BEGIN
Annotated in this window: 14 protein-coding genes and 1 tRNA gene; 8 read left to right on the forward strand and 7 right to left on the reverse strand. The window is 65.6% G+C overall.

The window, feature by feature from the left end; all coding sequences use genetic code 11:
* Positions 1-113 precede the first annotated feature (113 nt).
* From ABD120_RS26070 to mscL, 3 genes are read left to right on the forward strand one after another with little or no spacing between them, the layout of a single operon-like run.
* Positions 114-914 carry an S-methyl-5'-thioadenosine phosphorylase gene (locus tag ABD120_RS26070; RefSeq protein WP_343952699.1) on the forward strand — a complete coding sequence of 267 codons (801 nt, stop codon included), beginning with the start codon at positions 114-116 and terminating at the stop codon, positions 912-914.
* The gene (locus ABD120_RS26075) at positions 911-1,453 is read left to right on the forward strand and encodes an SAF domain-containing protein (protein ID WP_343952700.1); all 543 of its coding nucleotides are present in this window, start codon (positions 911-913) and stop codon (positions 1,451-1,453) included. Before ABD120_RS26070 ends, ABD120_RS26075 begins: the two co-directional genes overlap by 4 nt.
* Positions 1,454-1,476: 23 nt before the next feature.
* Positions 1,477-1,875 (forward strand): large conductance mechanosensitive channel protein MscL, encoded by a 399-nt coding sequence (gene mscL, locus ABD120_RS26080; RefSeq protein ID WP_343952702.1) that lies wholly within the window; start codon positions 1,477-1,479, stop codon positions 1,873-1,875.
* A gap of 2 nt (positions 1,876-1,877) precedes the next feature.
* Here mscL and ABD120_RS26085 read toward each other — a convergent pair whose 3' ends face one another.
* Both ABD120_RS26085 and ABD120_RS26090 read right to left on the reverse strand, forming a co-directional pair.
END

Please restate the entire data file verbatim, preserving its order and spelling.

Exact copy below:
Annotated in this window: 14 protein-coding genes and 1 tRNA gene; 8 read left to right on the forward strand and 7 right to left on the reverse strand. The window is 65.6% G+C overall.

The window, feature by feature from the left end; all coding sequences use genetic code 11:
* Positions 1-113 precede the first annotated feature (113 nt).
* From ABD120_RS26070 to mscL, 3 genes are read left to right on the forward strand one after another with little or no spacing between them, the layout of a single operon-like run.
* Positions 114-914 carry an S-methyl-5'-thioadenosine phosphorylase gene (locus tag ABD120_RS26070; RefSeq protein WP_343952699.1) on the forward strand — a complete coding sequence of 267 codons (801 nt, stop codon included), beginning with the start codon at positions 114-116 and terminating at the stop codon, positions 912-914.
* The gene (locus ABD120_RS26075) at positions 911-1,453 is read left to right on the forward strand and encodes an SAF domain-containing protein (protein ID WP_343952700.1); all 543 of its coding nucleotides are present in this window, start codon (positions 911-913) and stop codon (positions 1,451-1,453) included. Before ABD120_RS26070 ends, ABD120_RS26075 begins: the two co-directional genes overlap by 4 nt.
* Positions 1,454-1,476: 23 nt before the next feature.
* Positions 1,477-1,875 (forward strand): large conductance mechanosensitive channel protein MscL, encoded by a 399-nt coding sequence (gene mscL, locus ABD120_RS26080; RefSeq protein ID WP_343952702.1) that lies wholly within the window; start codon positions 1,477-1,479, stop codon positions 1,873-1,875.
* A gap of 2 nt (positions 1,876-1,877) precedes the next feature.
* Here mscL and ABD120_RS26085 read toward each other — a convergent pair whose 3' ends face one another.
* Both ABD120_RS26085 and ABD120_RS26090 read right to left on the reverse strand, forming a co-directional pair.